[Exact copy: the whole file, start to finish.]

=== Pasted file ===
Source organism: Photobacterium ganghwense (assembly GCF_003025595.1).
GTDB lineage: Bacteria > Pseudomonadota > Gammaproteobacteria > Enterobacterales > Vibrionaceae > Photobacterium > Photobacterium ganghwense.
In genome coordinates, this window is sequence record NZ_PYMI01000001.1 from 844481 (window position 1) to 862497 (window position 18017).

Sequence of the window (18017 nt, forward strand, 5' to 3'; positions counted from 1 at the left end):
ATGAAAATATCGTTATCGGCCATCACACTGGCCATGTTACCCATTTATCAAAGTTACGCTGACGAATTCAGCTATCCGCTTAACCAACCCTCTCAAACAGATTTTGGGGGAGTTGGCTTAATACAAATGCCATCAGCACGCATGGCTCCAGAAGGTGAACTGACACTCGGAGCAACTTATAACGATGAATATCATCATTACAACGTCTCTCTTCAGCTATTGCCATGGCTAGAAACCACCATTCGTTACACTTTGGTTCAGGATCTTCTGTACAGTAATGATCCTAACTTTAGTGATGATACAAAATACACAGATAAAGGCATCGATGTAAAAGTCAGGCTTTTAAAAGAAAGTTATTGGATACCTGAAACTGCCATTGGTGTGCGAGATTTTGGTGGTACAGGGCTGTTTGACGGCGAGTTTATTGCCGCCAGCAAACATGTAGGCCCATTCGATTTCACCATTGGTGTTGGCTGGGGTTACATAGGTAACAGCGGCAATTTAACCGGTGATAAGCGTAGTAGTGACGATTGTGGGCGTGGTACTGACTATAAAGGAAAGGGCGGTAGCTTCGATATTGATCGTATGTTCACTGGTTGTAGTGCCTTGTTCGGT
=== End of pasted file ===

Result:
Source organism: Photobacterium ganghwense (assembly GCF_003025595.1).
GTDB lineage: Bacteria > Pseudomonadota > Gammaproteobacteria > Enterobacterales > Vibrionaceae > Photobacterium > Photobacterium ganghwense.
In genome coordinates, this window is sequence record NZ_PYMI01000001.1 from 844481 (window position 1) to 862497 (window position 18017).

Sequence of the window (18017 nt, forward strand, 5' to 3'; positions counted from 1 at the left end):
ATGAAAATATCGTTATCGGCCATCACACTGGCCATGTTACCCATTTATCAAAGTTACGCTGACGAATTCAGCTATCCGCTTAACCAACCCTCTCAAACAGATTTTGGGGGAGTTGGCTTAATACAAATGCCATCAGCACGCATGGCTCCAGAAGGTGAACTGACACTCGGAGCAACTTATAACGATGAATATCATCATTACAACGTCTCTCTTCAGCTATTGCCATGGCTAGAAACCACCATTCGTTACACTTTGGTTCAGGATCTTCTGTACAGTAATGATCCTAACTTTAGTGATGATACAAAATACACAGATAAAGGCATCGATGTAAAAGTCAGGCTTTTAAAAGAAAGTTATTGGATACCTGAAACTGCCATTGGTGTGCGAGATTTTGGTGGTACAGGGCTGTTTGACGGCGAGTTTATTGCCGCCAGCAAACATGTAGGCCCATTCGATTTCACCATTGGTGTTGGCTGGGGTTACATAGGTAACAGCGGCAATTTAACCGGTGATAAGCGTAGTAGTGACGATTGTGGGCGTGGTACTGACTATAAAGGAAAGGGCGGTAGCTTCGATATTGATCGTATGTTCACTGGTTGTAGTGCCTTGTTCGGT